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Re: Traversable Game State/Engine Code

Postby KrazyTheFox » 28 May 2015, 00:14

Yesterday I nailed all the threading issues I could find. Today I've implemented some extremely basic casting of spells. I can now play lands, tap lands for mana, cast spells, and pay for spells. When a spell is cast it goes onto the stack and when all players have passed priority, the spell resolves. Paying for spells and AI simulations (currently just plays a land on its first turn) are decoupled from synchronization. When the payment is complete or the AI has performed their selected move, the game state difference is synchronized across all games. Undo/Redo, while possible, does not get synchronized yet. Any undos/redos must be performed while the game is decoupled from synchronization. I'll fix this one soon.

The costs are not enforced at the moment (I can pay for my Eager Cadet with green mana), nor is legality of casting spells. Fixing that is up next on my list, as is adding some basic card stats, like power and toughness. State-based actions will follow shortly and combat will likely happen after that.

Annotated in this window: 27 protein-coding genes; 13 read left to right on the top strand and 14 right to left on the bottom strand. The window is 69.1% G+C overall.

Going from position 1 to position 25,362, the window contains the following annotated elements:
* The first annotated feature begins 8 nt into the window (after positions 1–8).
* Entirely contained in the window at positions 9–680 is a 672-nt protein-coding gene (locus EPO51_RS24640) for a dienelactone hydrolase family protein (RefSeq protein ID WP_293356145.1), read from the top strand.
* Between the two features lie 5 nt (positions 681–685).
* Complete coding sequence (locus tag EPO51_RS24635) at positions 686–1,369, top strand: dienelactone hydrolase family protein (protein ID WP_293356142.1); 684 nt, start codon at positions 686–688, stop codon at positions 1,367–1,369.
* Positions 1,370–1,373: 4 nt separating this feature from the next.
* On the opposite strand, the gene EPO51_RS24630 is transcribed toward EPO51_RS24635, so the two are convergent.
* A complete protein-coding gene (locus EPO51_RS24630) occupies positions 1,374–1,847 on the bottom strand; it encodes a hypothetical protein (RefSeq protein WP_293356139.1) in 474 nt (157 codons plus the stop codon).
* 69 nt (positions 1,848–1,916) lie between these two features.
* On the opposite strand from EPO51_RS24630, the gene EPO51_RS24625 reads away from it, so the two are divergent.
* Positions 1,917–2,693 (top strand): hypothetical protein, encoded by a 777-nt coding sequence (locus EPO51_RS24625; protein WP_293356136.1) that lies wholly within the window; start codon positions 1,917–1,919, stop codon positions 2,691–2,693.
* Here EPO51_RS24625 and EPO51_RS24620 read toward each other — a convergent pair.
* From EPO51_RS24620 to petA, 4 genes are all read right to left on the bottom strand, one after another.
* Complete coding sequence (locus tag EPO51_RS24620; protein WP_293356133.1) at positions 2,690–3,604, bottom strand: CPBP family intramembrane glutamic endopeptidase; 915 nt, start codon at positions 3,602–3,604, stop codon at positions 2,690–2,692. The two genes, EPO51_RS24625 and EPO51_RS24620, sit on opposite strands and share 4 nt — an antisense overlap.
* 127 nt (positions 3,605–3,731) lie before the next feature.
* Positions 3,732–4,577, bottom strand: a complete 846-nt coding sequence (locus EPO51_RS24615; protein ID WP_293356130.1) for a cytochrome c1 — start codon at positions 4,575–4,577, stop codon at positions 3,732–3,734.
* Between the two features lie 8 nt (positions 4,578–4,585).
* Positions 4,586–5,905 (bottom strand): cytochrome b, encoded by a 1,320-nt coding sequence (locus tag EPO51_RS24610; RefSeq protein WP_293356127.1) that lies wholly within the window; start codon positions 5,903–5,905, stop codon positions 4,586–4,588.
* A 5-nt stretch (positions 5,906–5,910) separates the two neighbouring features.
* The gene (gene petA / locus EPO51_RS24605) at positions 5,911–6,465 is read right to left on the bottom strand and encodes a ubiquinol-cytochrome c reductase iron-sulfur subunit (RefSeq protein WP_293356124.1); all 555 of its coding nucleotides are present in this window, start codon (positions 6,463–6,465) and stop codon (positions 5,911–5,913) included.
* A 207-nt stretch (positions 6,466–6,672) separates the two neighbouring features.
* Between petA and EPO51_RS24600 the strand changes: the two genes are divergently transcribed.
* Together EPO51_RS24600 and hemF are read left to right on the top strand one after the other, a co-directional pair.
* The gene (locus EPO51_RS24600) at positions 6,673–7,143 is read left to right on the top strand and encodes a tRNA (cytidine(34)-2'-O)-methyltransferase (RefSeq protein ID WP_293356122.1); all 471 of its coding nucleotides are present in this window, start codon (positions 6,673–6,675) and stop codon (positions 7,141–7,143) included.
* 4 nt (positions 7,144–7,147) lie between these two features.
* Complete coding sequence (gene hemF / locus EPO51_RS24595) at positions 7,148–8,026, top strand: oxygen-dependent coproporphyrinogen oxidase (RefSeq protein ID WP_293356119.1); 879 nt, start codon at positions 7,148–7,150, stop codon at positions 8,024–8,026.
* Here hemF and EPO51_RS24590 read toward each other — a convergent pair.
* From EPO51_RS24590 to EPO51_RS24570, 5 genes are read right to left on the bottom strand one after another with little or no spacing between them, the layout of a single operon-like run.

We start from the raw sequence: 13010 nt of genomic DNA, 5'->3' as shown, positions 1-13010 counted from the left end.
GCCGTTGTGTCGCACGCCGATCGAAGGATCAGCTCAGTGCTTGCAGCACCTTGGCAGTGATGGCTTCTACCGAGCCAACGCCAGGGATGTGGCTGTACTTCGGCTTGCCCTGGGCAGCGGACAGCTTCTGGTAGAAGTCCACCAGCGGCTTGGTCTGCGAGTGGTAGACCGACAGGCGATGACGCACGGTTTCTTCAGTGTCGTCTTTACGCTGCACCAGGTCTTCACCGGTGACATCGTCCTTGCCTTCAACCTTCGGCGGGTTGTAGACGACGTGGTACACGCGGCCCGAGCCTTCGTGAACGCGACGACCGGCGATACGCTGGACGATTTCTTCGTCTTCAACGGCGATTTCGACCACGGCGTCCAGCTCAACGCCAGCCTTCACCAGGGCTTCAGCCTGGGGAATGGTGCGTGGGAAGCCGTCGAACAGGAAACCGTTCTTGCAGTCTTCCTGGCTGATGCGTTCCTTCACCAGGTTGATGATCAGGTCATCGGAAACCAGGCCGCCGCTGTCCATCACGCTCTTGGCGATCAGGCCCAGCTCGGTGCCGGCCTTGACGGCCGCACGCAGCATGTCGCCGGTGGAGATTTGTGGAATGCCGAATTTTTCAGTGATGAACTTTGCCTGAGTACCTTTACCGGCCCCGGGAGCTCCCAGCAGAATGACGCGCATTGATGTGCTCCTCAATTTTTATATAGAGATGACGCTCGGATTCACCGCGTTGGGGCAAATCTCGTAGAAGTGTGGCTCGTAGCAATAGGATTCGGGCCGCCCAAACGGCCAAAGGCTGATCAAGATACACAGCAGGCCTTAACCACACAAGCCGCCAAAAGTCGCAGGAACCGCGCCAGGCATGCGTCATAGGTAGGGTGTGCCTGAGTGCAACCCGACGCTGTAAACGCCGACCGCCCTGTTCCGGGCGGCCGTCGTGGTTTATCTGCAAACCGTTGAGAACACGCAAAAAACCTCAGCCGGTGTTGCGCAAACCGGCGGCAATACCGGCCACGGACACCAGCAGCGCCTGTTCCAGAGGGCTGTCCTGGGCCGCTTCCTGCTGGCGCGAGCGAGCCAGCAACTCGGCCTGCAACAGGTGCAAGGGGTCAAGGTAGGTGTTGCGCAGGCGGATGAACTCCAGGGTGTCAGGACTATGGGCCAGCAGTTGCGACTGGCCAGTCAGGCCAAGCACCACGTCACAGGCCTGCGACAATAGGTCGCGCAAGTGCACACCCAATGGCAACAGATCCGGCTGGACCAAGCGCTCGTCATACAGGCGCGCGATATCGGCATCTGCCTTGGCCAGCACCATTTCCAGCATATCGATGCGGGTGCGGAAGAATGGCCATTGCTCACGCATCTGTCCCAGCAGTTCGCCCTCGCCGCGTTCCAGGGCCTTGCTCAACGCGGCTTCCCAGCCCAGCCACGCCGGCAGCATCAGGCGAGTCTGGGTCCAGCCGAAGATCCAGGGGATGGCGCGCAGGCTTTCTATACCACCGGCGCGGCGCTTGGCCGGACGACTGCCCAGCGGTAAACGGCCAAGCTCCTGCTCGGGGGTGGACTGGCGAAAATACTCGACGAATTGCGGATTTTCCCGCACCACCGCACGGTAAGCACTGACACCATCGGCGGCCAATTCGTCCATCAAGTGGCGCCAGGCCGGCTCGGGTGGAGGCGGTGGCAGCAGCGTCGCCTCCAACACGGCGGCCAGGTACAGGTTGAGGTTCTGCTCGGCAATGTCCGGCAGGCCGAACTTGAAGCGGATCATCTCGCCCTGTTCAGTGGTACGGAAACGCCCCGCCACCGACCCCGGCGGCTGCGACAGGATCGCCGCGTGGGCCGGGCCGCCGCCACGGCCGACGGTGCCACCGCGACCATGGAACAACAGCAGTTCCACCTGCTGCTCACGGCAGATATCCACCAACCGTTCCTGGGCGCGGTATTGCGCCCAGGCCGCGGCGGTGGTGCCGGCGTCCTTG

The games are all networked through hard-coded, local sockets, but this would be very easy to inject real networking into. State synchronization uses an extremely small amount of data and should be playable on just about any internet connection in existence. It'll also allow the game to be streamed to files for saving/loading/playback without taking up much space.

Turns are handled as objects and each turn has its own list of steps/phases. The game maintains a list of future turns (generating a new one for the next player if the list is empty). Inserting steps/phases/turns is as simple as inserting a step/phase/turn into the appropriate list.